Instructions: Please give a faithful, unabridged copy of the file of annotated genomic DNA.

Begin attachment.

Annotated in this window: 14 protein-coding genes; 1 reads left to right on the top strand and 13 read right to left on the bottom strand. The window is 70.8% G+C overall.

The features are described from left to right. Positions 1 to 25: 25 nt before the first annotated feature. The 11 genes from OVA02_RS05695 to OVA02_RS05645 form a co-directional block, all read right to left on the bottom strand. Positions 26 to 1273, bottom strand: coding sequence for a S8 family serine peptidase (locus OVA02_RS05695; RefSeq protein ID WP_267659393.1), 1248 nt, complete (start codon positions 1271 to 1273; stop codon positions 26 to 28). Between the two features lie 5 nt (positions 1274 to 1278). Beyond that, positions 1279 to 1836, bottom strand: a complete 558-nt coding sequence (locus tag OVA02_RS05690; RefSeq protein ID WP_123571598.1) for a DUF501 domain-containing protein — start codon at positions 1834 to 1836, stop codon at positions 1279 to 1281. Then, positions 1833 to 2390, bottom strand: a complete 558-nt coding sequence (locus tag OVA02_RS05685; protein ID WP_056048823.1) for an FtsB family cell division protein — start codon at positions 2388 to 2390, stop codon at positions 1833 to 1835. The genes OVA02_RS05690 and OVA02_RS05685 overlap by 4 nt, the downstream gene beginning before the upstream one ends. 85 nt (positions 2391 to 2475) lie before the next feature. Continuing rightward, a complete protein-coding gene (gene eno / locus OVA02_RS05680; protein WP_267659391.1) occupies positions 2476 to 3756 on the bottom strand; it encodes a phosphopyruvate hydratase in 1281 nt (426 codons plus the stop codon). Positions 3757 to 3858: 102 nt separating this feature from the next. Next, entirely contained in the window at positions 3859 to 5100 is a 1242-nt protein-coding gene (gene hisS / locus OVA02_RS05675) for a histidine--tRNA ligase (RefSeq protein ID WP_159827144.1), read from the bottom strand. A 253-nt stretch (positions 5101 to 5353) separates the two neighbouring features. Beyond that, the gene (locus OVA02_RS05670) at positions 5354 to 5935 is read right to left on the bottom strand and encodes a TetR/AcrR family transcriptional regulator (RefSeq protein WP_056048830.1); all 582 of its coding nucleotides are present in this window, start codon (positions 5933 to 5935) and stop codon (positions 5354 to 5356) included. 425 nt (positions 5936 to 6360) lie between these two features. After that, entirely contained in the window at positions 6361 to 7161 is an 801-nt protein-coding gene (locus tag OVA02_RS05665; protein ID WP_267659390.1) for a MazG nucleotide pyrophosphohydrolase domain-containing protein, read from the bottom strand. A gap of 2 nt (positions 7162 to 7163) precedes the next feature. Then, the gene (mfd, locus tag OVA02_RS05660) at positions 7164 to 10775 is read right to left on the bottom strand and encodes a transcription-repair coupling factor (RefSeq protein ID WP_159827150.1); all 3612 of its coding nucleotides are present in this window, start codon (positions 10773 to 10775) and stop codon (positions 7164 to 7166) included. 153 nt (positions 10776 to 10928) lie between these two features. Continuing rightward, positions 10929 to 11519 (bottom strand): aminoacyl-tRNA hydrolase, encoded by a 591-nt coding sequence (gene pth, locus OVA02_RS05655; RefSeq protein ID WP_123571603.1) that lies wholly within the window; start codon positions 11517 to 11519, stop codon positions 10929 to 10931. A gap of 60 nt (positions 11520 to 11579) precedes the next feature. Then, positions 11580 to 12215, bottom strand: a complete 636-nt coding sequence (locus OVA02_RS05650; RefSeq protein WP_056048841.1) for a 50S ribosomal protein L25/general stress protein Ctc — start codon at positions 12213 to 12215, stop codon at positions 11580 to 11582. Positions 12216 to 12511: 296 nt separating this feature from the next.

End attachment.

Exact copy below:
Annotated in this window: 14 protein-coding genes; 1 reads left to right on the top strand and 13 read right to left on the bottom strand. The window is 70.8% G+C overall.

The features are described from left to right. Positions 1 to 25: 25 nt before the first annotated feature. The 11 genes from OVA02_RS05695 to OVA02_RS05645 form a co-directional block, all read right to left on the bottom strand. Positions 26 to 1273, bottom strand: coding sequence for a S8 family serine peptidase (locus OVA02_RS05695; RefSeq protein ID WP_267659393.1), 1248 nt, complete (start codon positions 1271 to 1273; stop codon positions 26 to 28). Between the two features lie 5 nt (positions 1274 to 1278). Beyond that, positions 1279 to 1836, bottom strand: a complete 558-nt coding sequence (locus tag OVA02_RS05690; RefSeq protein ID WP_123571598.1) for a DUF501 domain-containing protein — start codon at positions 1834 to 1836, stop codon at positions 1279 to 1281. Then, positions 1833 to 2390, bottom strand: a complete 558-nt coding sequence (locus tag OVA02_RS05685; protein ID WP_056048823.1) for an FtsB family cell division protein — start codon at positions 2388 to 2390, stop codon at positions 1833 to 1835. The genes OVA02_RS05690 and OVA02_RS05685 overlap by 4 nt, the downstream gene beginning before the upstream one ends. 85 nt (positions 2391 to 2475) lie before the next feature. Continuing rightward, a complete protein-coding gene (gene eno / locus OVA02_RS05680; protein WP_267659391.1) occupies positions 2476 to 3756 on the bottom strand; it encodes a phosphopyruvate hydratase in 1281 nt (426 codons plus the stop codon). Positions 3757 to 3858: 102 nt separating this feature from the next. Next, entirely contained in the window at positions 3859 to 5100 is a 1242-nt protein-coding gene (gene hisS / locus OVA02_RS05675) for a histidine--tRNA ligase (RefSeq protein ID WP_159827144.1), read from the bottom strand. A 253-nt stretch (positions 5101 to 5353) separates the two neighbouring features. Beyond that, the gene (locus OVA02_RS05670) at positions 5354 to 5935 is read right to left on the bottom strand and encodes a TetR/AcrR family transcriptional regulator (RefSeq protein WP_056048830.1); all 582 of its coding nucleotides are present in this window, start codon (positions 5933 to 5935) and stop codon (positions 5354 to 5356) included. 425 nt (positions 5936 to 6360) lie between these two features. After that, entirely contained in the window at positions 6361 to 7161 is an 801-nt protein-coding gene (locus tag OVA02_RS05665; protein ID WP_267659390.1) for a MazG nucleotide pyrophosphohydrolase domain-containing protein, read from the bottom strand. A gap of 2 nt (positions 7162 to 7163) precedes the next feature. Then, the gene (mfd, locus tag OVA02_RS05660) at positions 7164 to 10775 is read right to left on the bottom strand and encodes a transcription-repair coupling factor (RefSeq protein ID WP_159827150.1); all 3612 of its coding nucleotides are present in this window, start codon (positions 10773 to 10775) and stop codon (positions 7164 to 7166) included. 153 nt (positions 10776 to 10928) lie between these two features. Continuing rightward, positions 10929 to 11519 (bottom strand): aminoacyl-tRNA hydrolase, encoded by a 591-nt coding sequence (gene pth, locus OVA02_RS05655; RefSeq protein ID WP_123571603.1) that lies wholly within the window; start codon positions 11517 to 11519, stop codon positions 10929 to 10931. A gap of 60 nt (positions 11520 to 11579) precedes the next feature. Then, positions 11580 to 12215, bottom strand: a complete 636-nt coding sequence (locus OVA02_RS05650; RefSeq protein WP_056048841.1) for a 50S ribosomal protein L25/general stress protein Ctc — start codon at positions 12213 to 12215, stop codon at positions 11580 to 11582. Positions 12216 to 12511: 296 nt separating this feature from the next.